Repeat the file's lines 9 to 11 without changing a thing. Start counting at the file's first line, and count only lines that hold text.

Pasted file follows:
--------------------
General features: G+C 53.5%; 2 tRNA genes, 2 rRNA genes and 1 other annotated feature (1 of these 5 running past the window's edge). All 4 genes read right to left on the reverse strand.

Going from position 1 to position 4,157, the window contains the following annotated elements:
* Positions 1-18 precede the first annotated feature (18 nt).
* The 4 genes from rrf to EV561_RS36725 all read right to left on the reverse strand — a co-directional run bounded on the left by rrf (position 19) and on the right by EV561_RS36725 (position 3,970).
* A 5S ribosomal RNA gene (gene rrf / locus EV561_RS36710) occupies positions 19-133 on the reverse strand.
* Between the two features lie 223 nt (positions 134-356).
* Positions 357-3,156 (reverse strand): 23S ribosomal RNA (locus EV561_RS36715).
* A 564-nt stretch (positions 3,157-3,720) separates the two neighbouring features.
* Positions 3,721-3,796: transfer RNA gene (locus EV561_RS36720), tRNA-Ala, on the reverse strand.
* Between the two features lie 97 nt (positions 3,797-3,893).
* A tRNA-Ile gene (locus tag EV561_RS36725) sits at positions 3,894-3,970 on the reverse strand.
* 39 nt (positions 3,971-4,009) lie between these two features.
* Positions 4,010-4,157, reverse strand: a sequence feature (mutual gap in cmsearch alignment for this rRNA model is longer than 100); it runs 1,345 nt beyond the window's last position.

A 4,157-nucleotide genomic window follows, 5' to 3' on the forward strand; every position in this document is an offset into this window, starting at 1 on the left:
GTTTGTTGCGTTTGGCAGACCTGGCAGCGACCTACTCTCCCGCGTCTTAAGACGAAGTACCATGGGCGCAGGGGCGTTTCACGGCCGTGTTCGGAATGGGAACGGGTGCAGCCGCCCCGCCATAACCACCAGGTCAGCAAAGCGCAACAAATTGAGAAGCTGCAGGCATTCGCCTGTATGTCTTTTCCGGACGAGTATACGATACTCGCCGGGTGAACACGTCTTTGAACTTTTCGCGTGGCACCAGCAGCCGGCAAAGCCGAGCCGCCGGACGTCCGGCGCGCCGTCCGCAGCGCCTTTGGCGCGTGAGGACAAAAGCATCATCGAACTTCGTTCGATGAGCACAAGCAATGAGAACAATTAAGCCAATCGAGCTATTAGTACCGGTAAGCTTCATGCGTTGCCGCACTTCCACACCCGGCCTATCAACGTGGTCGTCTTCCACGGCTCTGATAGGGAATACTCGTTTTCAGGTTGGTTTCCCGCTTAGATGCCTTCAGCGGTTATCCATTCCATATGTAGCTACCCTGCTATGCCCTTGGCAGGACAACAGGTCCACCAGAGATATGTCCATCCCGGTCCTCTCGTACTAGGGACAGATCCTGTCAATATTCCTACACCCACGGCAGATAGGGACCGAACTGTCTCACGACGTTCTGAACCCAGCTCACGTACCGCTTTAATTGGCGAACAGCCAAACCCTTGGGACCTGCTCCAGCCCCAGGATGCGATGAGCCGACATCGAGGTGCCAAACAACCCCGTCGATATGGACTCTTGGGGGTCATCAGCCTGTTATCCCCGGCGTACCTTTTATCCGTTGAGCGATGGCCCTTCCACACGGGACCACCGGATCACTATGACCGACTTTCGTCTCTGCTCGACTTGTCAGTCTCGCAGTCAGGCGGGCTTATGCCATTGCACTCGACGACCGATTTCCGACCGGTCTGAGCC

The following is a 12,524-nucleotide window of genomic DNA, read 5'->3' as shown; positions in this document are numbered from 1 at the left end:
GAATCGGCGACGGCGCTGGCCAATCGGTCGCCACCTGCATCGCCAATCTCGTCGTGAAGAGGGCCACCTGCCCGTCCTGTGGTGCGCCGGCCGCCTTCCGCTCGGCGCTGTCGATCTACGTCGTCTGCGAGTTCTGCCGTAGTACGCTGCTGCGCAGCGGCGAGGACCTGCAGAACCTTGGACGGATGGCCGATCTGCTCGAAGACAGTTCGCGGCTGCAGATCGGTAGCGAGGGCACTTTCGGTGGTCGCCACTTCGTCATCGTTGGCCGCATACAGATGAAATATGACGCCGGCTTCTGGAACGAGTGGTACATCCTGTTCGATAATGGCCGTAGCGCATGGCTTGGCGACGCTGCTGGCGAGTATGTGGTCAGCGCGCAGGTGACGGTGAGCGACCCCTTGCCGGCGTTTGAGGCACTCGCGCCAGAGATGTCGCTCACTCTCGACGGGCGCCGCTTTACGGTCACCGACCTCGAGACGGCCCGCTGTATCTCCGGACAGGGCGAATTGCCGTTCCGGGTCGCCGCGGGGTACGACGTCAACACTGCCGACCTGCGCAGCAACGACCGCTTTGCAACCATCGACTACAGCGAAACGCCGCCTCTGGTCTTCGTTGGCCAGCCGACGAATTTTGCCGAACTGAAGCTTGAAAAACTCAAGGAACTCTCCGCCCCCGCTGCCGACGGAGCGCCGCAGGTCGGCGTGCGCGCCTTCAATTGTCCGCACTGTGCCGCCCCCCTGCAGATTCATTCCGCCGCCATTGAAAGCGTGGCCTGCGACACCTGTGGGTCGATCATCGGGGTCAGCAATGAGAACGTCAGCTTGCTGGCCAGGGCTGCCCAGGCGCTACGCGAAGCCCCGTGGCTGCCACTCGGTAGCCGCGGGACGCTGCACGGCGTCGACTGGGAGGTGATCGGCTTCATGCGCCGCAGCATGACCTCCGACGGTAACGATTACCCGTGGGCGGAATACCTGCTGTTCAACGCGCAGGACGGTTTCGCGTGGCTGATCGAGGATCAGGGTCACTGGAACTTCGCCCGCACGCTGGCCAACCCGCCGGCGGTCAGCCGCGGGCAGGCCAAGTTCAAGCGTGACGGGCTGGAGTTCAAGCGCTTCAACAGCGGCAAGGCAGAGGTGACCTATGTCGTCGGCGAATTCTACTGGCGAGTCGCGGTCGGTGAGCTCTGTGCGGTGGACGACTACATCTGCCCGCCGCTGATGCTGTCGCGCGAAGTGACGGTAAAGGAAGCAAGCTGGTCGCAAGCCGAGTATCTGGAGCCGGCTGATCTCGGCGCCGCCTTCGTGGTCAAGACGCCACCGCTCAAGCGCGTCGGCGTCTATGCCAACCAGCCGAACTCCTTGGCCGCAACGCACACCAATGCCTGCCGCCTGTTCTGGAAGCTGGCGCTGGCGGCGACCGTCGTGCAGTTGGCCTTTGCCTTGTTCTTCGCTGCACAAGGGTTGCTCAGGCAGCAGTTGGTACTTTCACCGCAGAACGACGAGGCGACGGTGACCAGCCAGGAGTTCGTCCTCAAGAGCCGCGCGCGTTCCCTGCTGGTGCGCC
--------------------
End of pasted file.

* Positions 3,721-3,796: transfer RNA gene (locus EV561_RS36720), tRNA-Ala, on the reverse strand.
* Between the two features lie 97 nt (positions 3,797-3,893).
* A tRNA-Ile gene (locus tag EV561_RS36725) sits at positions 3,894-3,970 on the reverse strand.